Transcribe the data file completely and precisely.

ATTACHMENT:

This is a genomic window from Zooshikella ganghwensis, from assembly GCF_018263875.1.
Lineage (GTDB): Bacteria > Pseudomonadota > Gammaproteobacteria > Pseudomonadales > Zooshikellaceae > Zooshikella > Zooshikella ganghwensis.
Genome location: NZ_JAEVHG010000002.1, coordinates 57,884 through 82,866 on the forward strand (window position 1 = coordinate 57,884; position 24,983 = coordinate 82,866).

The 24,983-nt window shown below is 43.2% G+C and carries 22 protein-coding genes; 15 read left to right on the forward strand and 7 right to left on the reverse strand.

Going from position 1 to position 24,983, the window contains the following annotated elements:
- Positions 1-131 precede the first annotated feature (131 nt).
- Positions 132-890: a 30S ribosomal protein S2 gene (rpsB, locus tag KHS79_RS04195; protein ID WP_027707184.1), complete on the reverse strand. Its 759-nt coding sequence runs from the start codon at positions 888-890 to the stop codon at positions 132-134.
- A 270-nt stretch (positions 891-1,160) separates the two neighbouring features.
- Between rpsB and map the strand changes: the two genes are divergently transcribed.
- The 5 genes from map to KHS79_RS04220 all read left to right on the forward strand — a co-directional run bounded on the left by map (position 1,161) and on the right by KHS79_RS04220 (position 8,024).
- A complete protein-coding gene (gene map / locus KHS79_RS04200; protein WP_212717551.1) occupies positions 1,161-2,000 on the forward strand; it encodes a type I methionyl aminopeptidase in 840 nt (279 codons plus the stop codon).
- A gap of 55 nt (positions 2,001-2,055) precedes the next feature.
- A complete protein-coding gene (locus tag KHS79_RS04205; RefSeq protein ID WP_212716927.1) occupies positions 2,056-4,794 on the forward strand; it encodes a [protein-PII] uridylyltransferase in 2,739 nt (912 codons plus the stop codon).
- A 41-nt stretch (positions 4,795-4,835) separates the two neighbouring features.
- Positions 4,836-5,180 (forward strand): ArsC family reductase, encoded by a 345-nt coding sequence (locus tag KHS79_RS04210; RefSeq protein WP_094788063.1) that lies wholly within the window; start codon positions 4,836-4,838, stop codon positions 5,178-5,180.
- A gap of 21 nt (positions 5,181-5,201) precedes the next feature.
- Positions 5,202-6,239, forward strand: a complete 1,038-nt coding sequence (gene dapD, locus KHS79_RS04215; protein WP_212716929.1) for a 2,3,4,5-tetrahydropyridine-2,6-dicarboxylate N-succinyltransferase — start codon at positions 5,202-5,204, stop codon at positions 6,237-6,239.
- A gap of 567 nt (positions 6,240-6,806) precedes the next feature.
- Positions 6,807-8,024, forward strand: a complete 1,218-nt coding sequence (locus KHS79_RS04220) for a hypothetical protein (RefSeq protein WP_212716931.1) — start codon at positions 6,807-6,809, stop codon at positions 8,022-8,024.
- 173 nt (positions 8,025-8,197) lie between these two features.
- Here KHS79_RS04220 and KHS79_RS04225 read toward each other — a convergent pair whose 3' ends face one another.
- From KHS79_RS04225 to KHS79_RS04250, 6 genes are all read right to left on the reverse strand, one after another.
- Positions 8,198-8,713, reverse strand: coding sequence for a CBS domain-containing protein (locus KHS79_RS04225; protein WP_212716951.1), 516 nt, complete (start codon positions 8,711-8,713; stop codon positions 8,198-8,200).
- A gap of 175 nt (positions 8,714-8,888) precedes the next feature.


This is a genomic window from Zooshikella ganghwensis, from assembly GCF_018263875.1.
Lineage (GTDB): Bacteria > Pseudomonadota > Gammaproteobacteria > Pseudomonadales > Zooshikellaceae > Zooshikella > Zooshikella ganghwensis.
Genome location: NZ_JAEVHG010000002.1, coordinates 57,884 through 82,866 on the forward strand (window position 1 = coordinate 57,884; position 24,983 = coordinate 82,866).

The 24,983-nt window shown below is 43.2% G+C and carries 22 protein-coding genes; 15 read left to right on the forward strand and 7 right to left on the reverse strand.

Going from position 1 to position 24,983, the window contains the following annotated elements:
- Positions 1-131 precede the first annotated feature (131 nt).
- Positions 132-890: a 30S ribosomal protein S2 gene (rpsB, locus tag KHS79_RS04195; protein ID WP_027707184.1), complete on the reverse strand. Its 759-nt coding sequence runs from the start codon at positions 888-890 to the stop codon at positions 132-134.
- A 270-nt stretch (positions 891-1,160) separates the two neighbouring features.
- Between rpsB and map the strand changes: the two genes are divergently transcribed.
- The 5 genes from map to KHS79_RS04220 all read left to right on the forward strand — a co-directional run bounded on the left by map (position 1,161) and on the right by KHS79_RS04220 (position 8,024).
- A complete protein-coding gene (gene map / locus KHS79_RS04200; protein WP_212717551.1) occupies positions 1,161-2,000 on the forward strand; it encodes a type I methionyl aminopeptidase in 840 nt (279 codons plus the stop codon).
- A gap of 55 nt (positions 2,001-2,055) precedes the next feature.
- A complete protein-coding gene (locus tag KHS79_RS04205; RefSeq protein ID WP_212716927.1) occupies positions 2,056-4,794 on the forward strand; it encodes a [protein-PII] uridylyltransferase in 2,739 nt (912 codons plus the stop codon).
- A 41-nt stretch (positions 4,795-4,835) separates the two neighbouring features.
- Positions 4,836-5,180 (forward strand): ArsC family reductase, encoded by a 345-nt coding sequence (locus tag KHS79_RS04210; RefSeq protein WP_094788063.1) that lies wholly within the window; start codon positions 4,836-4,838, stop codon positions 5,178-5,180.
- A gap of 21 nt (positions 5,181-5,201) precedes the next feature.
- Positions 5,202-6,239, forward strand: a complete 1,038-nt coding sequence (gene dapD, locus KHS79_RS04215; protein WP_212716929.1) for a 2,3,4,5-tetrahydropyridine-2,6-dicarboxylate N-succinyltransferase — start codon at positions 5,202-5,204, stop codon at positions 6,237-6,239.
- A gap of 567 nt (positions 6,240-6,806) precedes the next feature.
- Positions 6,807-8,024, forward strand: a complete 1,218-nt coding sequence (locus KHS79_RS04220) for a hypothetical protein (RefSeq protein WP_212716931.1) — start codon at positions 6,807-6,809, stop codon at positions 8,022-8,024.
- 173 nt (positions 8,025-8,197) lie between these two features.
- Here KHS79_RS04220 and KHS79_RS04225 read toward each other — a convergent pair whose 3' ends face one another.
- From KHS79_RS04225 to KHS79_RS04250, 6 genes are all read right to left on the reverse strand, one after another.
- Positions 8,198-8,713, reverse strand: coding sequence for a CBS domain-containing protein (locus KHS79_RS04225; protein WP_212716951.1), 516 nt, complete (start codon positions 8,711-8,713; stop codon positions 8,198-8,200).
- A gap of 175 nt (positions 8,714-8,888) precedes the next feature.